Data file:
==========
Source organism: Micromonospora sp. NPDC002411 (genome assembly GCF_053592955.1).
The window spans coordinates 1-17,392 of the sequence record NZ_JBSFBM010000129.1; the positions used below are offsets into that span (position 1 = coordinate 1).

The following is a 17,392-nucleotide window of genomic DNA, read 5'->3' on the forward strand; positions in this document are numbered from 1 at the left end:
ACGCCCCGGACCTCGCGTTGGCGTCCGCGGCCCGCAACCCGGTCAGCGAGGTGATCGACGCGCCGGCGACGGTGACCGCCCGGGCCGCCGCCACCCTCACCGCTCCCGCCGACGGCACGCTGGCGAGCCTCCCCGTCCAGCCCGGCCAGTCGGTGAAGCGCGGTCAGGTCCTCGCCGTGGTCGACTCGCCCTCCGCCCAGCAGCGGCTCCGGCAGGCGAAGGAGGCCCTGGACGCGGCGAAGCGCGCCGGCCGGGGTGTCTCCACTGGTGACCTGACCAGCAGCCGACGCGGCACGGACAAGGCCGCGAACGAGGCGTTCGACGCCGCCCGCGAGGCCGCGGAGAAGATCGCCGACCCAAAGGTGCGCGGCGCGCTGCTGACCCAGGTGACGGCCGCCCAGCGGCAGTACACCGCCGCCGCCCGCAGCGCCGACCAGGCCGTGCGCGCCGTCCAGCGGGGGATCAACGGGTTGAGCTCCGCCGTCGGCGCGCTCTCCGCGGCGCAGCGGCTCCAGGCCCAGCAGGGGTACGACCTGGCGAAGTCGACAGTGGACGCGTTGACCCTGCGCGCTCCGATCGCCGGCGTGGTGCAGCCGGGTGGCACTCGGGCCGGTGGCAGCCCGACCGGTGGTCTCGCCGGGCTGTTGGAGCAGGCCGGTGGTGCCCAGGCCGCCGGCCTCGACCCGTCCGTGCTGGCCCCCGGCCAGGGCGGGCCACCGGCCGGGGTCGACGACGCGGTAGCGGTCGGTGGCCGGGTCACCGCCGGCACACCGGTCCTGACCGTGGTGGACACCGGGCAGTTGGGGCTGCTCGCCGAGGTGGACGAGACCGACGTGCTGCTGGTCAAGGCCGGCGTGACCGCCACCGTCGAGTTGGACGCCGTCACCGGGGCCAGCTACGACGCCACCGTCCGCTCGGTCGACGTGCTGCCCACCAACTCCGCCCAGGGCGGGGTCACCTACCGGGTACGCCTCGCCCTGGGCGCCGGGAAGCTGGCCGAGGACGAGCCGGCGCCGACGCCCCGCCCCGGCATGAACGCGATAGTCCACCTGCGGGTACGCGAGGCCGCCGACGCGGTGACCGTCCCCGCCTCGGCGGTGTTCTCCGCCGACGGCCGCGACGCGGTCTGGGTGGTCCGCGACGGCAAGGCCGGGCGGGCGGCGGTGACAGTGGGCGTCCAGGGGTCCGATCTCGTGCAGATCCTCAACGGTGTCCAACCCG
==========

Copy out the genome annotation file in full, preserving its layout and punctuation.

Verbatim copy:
Source organism: Micromonospora sp. NPDC002411 (genome assembly GCF_053592955.1).
The window spans coordinates 1-17,392 of the sequence record NZ_JBSFBM010000129.1; the positions used below are offsets into that span (position 1 = coordinate 1).

The following is a 17,392-nucleotide window of genomic DNA, read 5'->3' on the forward strand; positions in this document are numbered from 1 at the left end:
ACGCCCCGGACCTCGCGTTGGCGTCCGCGGCCCGCAACCCGGTCAGCGAGGTGATCGACGCGCCGGCGACGGTGACCGCCCGGGCCGCCGCCACCCTCACCGCTCCCGCCGACGGCACGCTGGCGAGCCTCCCCGTCCAGCCCGGCCAGTCGGTGAAGCGCGGTCAGGTCCTCGCCGTGGTCGACTCGCCCTCCGCCCAGCAGCGGCTCCGGCAGGCGAAGGAGGCCCTGGACGCGGCGAAGCGCGCCGGCCGGGGTGTCTCCACTGGTGACCTGACCAGCAGCCGACGCGGCACGGACAAGGCCGCGAACGAGGCGTTCGACGCCGCCCGCGAGGCCGCGGAGAAGATCGCCGACCCAAAGGTGCGCGGCGCGCTGCTGACCCAGGTGACGGCCGCCCAGCGGCAGTACACCGCCGCCGCCCGCAGCGCCGACCAGGCCGTGCGCGCCGTCCAGCGGGGGATCAACGGGTTGAGCTCCGCCGTCGGCGCGCTCTCCGCGGCGCAGCGGCTCCAGGCCCAGCAGGGGTACGACCTGGCGAAGTCGACAGTGGACGCGTTGACCCTGCGCGCTCCGATCGCCGGCGTGGTGCAGCCGGGTGGCACTCGGGCCGGTGGCAGCCCGACCGGTGGTCTCGCCGGGCTGTTGGAGCAGGCCGGTGGTGCCCAGGCCGCCGGCCTCGACCCGTCCGTGCTGGCCCCCGGCCAGGGCGGGCCACCGGCCGGGGTCGACGACGCGGTAGCGGTCGGTGGCCGGGTCACCGCCGGCACACCGGTCCTGACCGTGGTGGACACCGGGCAGTTGGGGCTGCTCGCCGAGGTGGACGAGACCGACGTGCTGCTGGTCAAGGCCGGCGTGACCGCCACCGTCGAGTTGGACGCCGTCACCGGGGCCAGCTACGACGCCACCGTCCGCTCGGTCGACGTGCTGCCCACCAACTCCGCCCAGGGCGGGGTCACCTACCGGGTACGCCTCGCCCTGGGCGCCGGGAAGCTGGCCGAGGACGAGCCGGCGCCGACGCCCCGCCCCGGCATGAACGCGATAGTCCACCTGCGGGTACGCGAGGCCGCCGACGCGGTGACCGTCCCCGCCTCGGCGGTGTTCTCCGCCGACGGCCGCGACGCGGTCTGGGTGGTCCGCGACGGCAAGGCCGGGCGGGCGGCGGTGACAGTGGGCGTCCAGGGGTCCGATCTCGTGCAGATCCTCAACGGTGTCCAACCCG